Claims staff work in ‘culture of fear’ denied by House of Commons
An investigation by BBC’s Newsnight claimed female clerks working for the Commons faced harassment or bullying.
The House of Commons has been forced to deny claims staff work in a “culture of fear” after a report alleged bullying by MPs – including Speaker John Bercow.
An investigation by BBC’s Newsnight claimed female clerks working for the Commons faced harassment or bullying and suggested that their careers suffered if they complained.
A House of Commons spokesman said it was a “responsible and supportive employer” and did not tolerate “bullying or harassment of any kind”.
Newsnight conducted dozens of interviews and reviewed internal parliamentary human resources documents as part of its investigation.
The BBC programme claimed Mr Bercow had a reputation as a bully, highlighting Kate Emms’ short-lived tenure as his private secretary from May 2010 to February 2011.
The programme claimed she was undermined by Mr Bercow and he appeared to frequently shout at her.
The Speaker’s spokesman said: “The Speaker completely and utterly refutes the allegation that he behaved in such a manner, either eight years ago, or at any other time. Any suggestion to the contrary is simply untrue.”
Allegations were also made about Tory MP Mark Pritchard and Labour’s Paul Farrelly.
Clerks told the programme that Wrekin MP Mr Pritchard was “particularly nasty to those he felt were below him” and was “known for having a dreadful temper”.
He allegedly swore at an official, telling her “you haven’t got a f***ing clue what you’re talking about”.
Mr Pritchard told the programme: “I understand, over the past several years the House authorities have addressed numerous complaints about MPs, but they have also informed me they have no record of any complaints against me, and if they had, I would have been notified.”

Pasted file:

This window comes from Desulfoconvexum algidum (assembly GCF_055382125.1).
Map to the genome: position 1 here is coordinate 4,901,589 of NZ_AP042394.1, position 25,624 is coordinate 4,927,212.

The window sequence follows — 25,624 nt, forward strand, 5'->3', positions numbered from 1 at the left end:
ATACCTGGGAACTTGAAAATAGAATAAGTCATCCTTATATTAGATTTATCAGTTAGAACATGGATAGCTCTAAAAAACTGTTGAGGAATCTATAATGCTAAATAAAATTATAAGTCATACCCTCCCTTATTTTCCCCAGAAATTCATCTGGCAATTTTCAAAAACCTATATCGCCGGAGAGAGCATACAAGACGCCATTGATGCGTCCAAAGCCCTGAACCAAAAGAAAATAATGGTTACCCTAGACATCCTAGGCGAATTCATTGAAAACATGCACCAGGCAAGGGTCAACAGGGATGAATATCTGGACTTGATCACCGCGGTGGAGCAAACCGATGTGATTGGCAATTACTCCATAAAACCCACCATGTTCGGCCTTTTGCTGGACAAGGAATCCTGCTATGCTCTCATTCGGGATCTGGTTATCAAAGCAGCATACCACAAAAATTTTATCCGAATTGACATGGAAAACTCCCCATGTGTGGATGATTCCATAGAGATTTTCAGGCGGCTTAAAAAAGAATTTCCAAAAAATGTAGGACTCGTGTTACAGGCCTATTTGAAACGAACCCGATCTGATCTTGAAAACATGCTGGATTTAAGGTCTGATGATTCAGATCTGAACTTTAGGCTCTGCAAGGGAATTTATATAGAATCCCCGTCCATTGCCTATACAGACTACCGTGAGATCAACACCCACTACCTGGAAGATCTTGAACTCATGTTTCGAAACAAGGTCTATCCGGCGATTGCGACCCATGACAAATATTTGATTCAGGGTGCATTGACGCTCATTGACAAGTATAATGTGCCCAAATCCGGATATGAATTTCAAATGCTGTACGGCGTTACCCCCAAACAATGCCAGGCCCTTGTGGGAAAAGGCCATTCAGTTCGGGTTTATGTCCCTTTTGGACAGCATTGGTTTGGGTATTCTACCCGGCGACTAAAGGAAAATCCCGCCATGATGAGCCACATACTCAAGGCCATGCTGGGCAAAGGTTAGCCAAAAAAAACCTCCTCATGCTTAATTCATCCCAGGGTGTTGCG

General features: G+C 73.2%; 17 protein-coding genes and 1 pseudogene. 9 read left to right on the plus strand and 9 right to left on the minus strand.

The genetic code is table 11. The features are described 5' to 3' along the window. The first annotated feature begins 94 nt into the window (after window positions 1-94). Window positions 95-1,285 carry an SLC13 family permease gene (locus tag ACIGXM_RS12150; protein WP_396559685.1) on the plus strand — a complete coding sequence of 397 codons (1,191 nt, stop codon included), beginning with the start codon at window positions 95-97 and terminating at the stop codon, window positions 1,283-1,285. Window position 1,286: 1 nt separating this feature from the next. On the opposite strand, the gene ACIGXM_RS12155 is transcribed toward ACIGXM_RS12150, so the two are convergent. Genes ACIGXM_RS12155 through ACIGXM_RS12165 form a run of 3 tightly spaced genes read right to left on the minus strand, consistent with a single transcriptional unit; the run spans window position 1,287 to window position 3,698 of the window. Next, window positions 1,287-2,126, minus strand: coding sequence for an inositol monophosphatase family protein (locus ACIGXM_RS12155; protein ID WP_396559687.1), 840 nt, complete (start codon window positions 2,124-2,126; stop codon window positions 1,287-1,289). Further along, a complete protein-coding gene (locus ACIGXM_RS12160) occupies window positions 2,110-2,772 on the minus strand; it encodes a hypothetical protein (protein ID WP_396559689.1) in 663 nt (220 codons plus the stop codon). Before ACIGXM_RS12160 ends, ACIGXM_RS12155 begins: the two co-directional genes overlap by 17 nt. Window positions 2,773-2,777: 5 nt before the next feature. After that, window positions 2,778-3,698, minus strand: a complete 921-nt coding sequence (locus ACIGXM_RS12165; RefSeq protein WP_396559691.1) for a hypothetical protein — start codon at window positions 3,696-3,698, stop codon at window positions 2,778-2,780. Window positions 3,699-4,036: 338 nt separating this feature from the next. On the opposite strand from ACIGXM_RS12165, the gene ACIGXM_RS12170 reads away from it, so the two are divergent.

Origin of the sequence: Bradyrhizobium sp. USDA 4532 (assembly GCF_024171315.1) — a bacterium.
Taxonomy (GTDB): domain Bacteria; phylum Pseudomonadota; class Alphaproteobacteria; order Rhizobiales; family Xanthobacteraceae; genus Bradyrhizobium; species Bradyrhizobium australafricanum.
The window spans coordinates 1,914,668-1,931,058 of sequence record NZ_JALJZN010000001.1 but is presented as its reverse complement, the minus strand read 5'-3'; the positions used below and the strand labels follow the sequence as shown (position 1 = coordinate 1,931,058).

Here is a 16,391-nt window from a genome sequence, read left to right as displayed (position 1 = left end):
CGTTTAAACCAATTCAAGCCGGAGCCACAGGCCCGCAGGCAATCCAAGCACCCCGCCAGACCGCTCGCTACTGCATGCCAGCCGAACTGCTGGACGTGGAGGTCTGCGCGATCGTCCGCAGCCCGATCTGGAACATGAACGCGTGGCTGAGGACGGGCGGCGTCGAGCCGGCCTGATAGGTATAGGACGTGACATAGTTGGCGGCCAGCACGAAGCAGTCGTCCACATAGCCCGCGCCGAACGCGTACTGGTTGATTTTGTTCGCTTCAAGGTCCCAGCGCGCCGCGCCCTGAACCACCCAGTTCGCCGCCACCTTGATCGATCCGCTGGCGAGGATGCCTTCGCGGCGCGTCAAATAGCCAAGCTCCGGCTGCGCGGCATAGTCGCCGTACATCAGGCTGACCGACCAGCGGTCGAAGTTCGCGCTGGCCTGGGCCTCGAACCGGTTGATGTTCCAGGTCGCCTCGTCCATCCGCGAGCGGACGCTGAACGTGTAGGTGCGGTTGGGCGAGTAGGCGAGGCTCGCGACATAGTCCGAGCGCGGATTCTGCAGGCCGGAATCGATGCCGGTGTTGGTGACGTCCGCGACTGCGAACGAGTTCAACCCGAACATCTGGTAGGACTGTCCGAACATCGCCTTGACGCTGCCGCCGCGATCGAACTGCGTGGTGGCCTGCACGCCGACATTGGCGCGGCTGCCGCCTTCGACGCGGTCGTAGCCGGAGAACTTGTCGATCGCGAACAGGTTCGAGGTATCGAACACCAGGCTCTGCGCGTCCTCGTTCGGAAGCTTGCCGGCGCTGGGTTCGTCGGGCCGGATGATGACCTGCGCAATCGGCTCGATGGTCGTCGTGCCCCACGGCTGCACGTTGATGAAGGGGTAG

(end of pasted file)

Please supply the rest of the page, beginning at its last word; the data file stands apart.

Mr Farrelly, a member of the Culture, Media and Sport Select Committee, was the subject of a formal complaint under the House’s Respect policy in 2012 in relation to his treatment of clerk Emily Commander, the programme said.
The inquiry conducted by House official Edward Wood concluded there had been “an abuse of power or position, unfair treatment and undermining a competent worker by constant criticism” adding “the conduct was offensive and insulting”.
But the House of Commons Commission, a panel of MPs chaired by the Speaker, could not reach a decision on what to do, Newsnight said.
Mr Farrelly told Newsnight: “In 2012 allegations were made about me having bullied a clerk to the Committee during the compilation of the phone hacking report.
“These allegations were investigated and not upheld.
“Despite this, I apologised if I had inadvertently upset the clerk who had suffered stress.
“The policy under which they were investigated was considered to be so unfair to those complained about that it was immediately withdrawn and replaced by another policy.”
A House of Commons spokesman said: “We take the welfare of our staff extremely seriously, and strongly reject any claims to the contrary.
“It is a grotesque exaggeration to suggest that members of the House of Commons service work in a ‘culture of fear’ in relation to dealing with bullying and harassment by MPs.
“The House of Commons takes pride in being a responsible and supportive employer and does not tolerate bullying or harassment of any kind.
“In 2014 the House of Commons introduced the revised Respect policy which is specifically designed to combat bullying and harassment of House employees by MPs or their staff.
“In addition, we have implemented a range of measures to complement the Respect policy, including training for managers on how to address reports of bullying or harassment and a team of trained bullying and harassment contacts for staff to approach should they have concerns.
“We are unable to comment on any individual cases but note that the issues raised by BBC Newsnight precede the introduction of these new procedures and processes.”